Commenced in January 2007
Frequency: Monthly
Edition: International
Paper Count: 30127
Mix Design Curves for High Volume Fly Ash Concrete

Authors: S. S. Awanti, Aravindakumar B. Harwalkar

Abstract:

Concrete construction in future has to be environmental friendly apart from being safe so that society at large is benefited by the huge investments made in the infrastructure projects. To achieve this, component materials of the concrete system have to be optimized with reference to sustainability. This paper presents a study on development of mix proportions of high volume fly ash concrete (HFC). A series of HFC mixtures with cement replacement levels varying between 50% and 65% were prepared with water/binder ratios of 0.3 and 0.35. Compressive strength values were obtained at different ages. From the experimental results, pozzolanic efficiency ratios and mix design curves for HFC were established.

Keywords: Age factor, compressive strength, high volume fly ash concrete, pozzolanic efficiency ratio.

Digital Object Identifier (DOI): doi.org/10.5281/zenodo.1339506

Procedia APA BibTeX Chicago EndNote Harvard JSON MLA RIS XML ISO 690 PDF Downloads 1186

References:


[1] Mehta, P.K., “High Performance, High Volume Fly Ash Concrete for Sustainable Development”. Proceedings of International Workshop on Sustainable Development and Concrete Technology, Beijing, China, 2004, pp. 3-14.
[2] Gopalan M.K. and Haque M.N., “Mix design procedure for fly ash concrete”, Symp. on con., 1983, Inst. of Engrs., Australia, pp. 12-17.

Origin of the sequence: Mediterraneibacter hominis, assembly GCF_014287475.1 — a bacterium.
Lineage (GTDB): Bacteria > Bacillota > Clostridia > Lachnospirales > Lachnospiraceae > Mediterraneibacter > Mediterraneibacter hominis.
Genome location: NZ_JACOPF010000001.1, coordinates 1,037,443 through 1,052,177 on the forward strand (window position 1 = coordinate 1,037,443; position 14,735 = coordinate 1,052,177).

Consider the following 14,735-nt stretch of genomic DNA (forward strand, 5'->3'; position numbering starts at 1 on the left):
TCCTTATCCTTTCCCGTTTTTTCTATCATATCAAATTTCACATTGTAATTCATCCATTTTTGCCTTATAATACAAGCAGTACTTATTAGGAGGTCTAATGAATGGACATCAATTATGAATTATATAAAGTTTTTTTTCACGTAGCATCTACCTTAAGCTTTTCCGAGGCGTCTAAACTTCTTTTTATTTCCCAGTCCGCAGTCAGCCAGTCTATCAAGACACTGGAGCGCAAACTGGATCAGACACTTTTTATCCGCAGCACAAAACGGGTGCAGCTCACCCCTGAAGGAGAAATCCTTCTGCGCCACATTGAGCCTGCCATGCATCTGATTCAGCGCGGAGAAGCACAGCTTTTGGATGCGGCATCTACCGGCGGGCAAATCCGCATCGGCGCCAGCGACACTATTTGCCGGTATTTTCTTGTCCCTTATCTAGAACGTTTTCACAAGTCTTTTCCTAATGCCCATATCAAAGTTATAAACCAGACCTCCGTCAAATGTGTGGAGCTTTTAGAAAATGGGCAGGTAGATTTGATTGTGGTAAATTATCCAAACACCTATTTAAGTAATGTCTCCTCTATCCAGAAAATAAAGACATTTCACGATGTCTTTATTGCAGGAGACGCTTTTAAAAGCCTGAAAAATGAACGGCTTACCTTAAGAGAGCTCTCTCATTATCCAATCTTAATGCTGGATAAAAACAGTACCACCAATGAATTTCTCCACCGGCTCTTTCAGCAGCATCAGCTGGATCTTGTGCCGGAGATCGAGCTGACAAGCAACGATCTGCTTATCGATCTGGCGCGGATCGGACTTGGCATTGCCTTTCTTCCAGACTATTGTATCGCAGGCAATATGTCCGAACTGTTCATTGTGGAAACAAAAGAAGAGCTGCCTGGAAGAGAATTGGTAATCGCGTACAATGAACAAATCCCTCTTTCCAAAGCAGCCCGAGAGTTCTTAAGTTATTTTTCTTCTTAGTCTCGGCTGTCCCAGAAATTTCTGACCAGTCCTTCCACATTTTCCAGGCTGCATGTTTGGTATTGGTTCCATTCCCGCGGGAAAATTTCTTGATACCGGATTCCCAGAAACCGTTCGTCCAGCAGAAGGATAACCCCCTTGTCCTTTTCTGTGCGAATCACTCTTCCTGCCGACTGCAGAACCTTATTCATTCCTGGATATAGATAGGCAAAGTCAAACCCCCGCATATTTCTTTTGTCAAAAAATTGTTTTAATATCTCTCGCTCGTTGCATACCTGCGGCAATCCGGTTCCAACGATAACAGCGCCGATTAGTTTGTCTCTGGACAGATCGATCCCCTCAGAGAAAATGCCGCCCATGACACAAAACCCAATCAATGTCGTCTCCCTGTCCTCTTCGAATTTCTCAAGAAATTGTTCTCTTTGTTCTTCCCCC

[3] Canon, R.W., “Proportioning fly ash concrete mixes for strength and economy”, ACI Journal, Vol 65 (11), 1968, pp.969-979.
[4] Hansen T.C., “Modified DOE mix design method for HVFAC and controlled low strength concretes”, Magazine of concrete research, Vol.44, No.158, March 1992, pp. 39-45.
[5] Papaclakis V.A. and Tsimas S., “Supplementary cementing materials in concrete, Part I efficiency and design”, Cement concrete research, 2002, Vol.32, pp. 1525-1532.
[6] IS: 12269-2013., Indian Standard for Ordinary Portland Cement 53 Grade Specification”, Bureau of Indian Standards, New Delhi, India.
[7] IS:383-1970. “Specifications for Coarse and Fine aggregates from Natural Sources for Concrete”. Bureau of Indian Standards, New Delhi, India.
[8] IS:456-2000. “Indian Standard for Plain and Reinforced Concrete”, Bureau of Indian Standards, New Delhi, India.
[9] IS: 3812 (Part 1) -2003. “Indian Standard for Pulverized Fuel Ash-Specification for use as Pozzolan in Cement, Cement mortar and Concrete”. Bureau of Indian Standards, New Delhi, India.
[10] IRC:SP:62-2004. “Guidelines for the design and Construction of Cement Concrete Pavements for Rural Roads”. Indian Roads Congress, New Delhi, India.
[11] Gopalan M.K. and Haque M.N., “Design of Fly Ash Concrete”, Cement and Concrete Research, 1985, Vol.15, pp. 694-702.
[12] Aravindkumar. B. Harwalkar and Dr. S. S. Awanti. “Laboratory Investigations on Mechanical Properties of High Volume Fly Ash Concrete and Composite Sections”, Proc. International Conference on Civil, Architecture and Civil Engineering (ICACSE 13), Zurich, Switzerland, World Academy of Science, Engineering and Technology, July 2013, pp. 1782-1787.
[13] Poon, C.S., L. Lam, Y. L. Wong, “A Study on High Strength Concrete Prepared with Large Volumes of Low Calcium Fly Ash”, Cement and Concrete Research, Vol. 30, 2000, pp. 447-455.
[14] Paya, J., Monzo, J., Borrachero, M.V., Peris, E., and Gonzalez-Lopez, E., “Mechanical Treatments of Fly Ashes-Part III: Studies on Strength Development of Ground Fly Ash-Cement Mortars”, Cement and Concrete Research, Vol. 27 (9), 1997, pp. 1365-1377.
[15] Berry, E. E., Hemmings, R. T., Langley, W.S., and Carette, G. G., “Beneficiated Fly Ash Hydration, Microstructure, and Strength Development in Portland Cement Systems,” ACI, SP-114, 1989, pp. 241 – 273.
[16] Lea, F.M., “The Chemistry of Cement and Concrete”, Third Edition, 1970, Edward Arnold Ltd, London, U.K.